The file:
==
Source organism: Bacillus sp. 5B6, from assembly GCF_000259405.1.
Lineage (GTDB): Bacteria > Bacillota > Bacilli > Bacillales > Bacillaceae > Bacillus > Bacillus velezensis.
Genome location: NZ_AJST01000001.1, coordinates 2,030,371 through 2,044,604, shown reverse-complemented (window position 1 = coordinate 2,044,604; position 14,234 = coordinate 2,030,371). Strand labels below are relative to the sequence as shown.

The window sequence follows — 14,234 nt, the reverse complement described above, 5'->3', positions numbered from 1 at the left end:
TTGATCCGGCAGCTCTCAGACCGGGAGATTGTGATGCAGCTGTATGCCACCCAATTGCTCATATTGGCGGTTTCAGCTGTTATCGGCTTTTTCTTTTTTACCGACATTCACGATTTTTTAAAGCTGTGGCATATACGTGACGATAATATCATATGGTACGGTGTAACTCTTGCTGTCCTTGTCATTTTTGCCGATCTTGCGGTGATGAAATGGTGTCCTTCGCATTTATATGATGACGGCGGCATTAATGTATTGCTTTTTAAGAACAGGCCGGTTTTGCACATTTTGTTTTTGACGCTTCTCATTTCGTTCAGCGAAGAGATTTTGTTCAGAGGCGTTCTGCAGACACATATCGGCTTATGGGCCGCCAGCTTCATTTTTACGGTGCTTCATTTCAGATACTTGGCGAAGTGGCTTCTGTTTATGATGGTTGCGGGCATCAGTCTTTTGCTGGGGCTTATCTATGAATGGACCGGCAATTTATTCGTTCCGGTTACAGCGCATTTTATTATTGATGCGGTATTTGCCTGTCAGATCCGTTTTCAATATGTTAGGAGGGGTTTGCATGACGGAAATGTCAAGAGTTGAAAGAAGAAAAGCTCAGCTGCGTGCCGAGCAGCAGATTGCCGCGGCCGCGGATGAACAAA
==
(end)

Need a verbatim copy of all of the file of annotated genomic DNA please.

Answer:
Source organism: Bacillus sp. 5B6, from assembly GCF_000259405.1.
Lineage (GTDB): Bacteria > Bacillota > Bacilli > Bacillales > Bacillaceae > Bacillus > Bacillus velezensis.
Genome location: NZ_AJST01000001.1, coordinates 2,030,371 through 2,044,604, shown reverse-complemented (window position 1 = coordinate 2,044,604; position 14,234 = coordinate 2,030,371). Strand labels below are relative to the sequence as shown.

The window sequence follows — 14,234 nt, the reverse complement described above, 5'->3', positions numbered from 1 at the left end:
TTGATCCGGCAGCTCTCAGACCGGGAGATTGTGATGCAGCTGTATGCCACCCAATTGCTCATATTGGCGGTTTCAGCTGTTATCGGCTTTTTCTTTTTTACCGACATTCACGATTTTTTAAAGCTGTGGCATATACGTGACGATAATATCATATGGTACGGTGTAACTCTTGCTGTCCTTGTCATTTTTGCCGATCTTGCGGTGATGAAATGGTGTCCTTCGCATTTATATGATGACGGCGGCATTAATGTATTGCTTTTTAAGAACAGGCCGGTTTTGCACATTTTGTTTTTGACGCTTCTCATTTCGTTCAGCGAAGAGATTTTGTTCAGAGGCGTTCTGCAGACACATATCGGCTTATGGGCCGCCAGCTTCATTTTTACGGTGCTTCATTTCAGATACTTGGCGAAGTGGCTTCTGTTTATGATGGTTGCGGGCATCAGTCTTTTGCTGGGGCTTATCTATGAATGGACCGGCAATTTATTCGTTCCGGTTACAGCGCATTTTATTATTGATGCGGTATTTGCCTGTCAGATCCGTTTTCAATATGTTAGGAGGGGTTTGCATGACGGAAATGTCAAGAGTTGAAAGAAGAAAAGCTCAGCTGCGTGCCGAGCAGCAGATTGCCGCGGCCGCGGATGAACAAA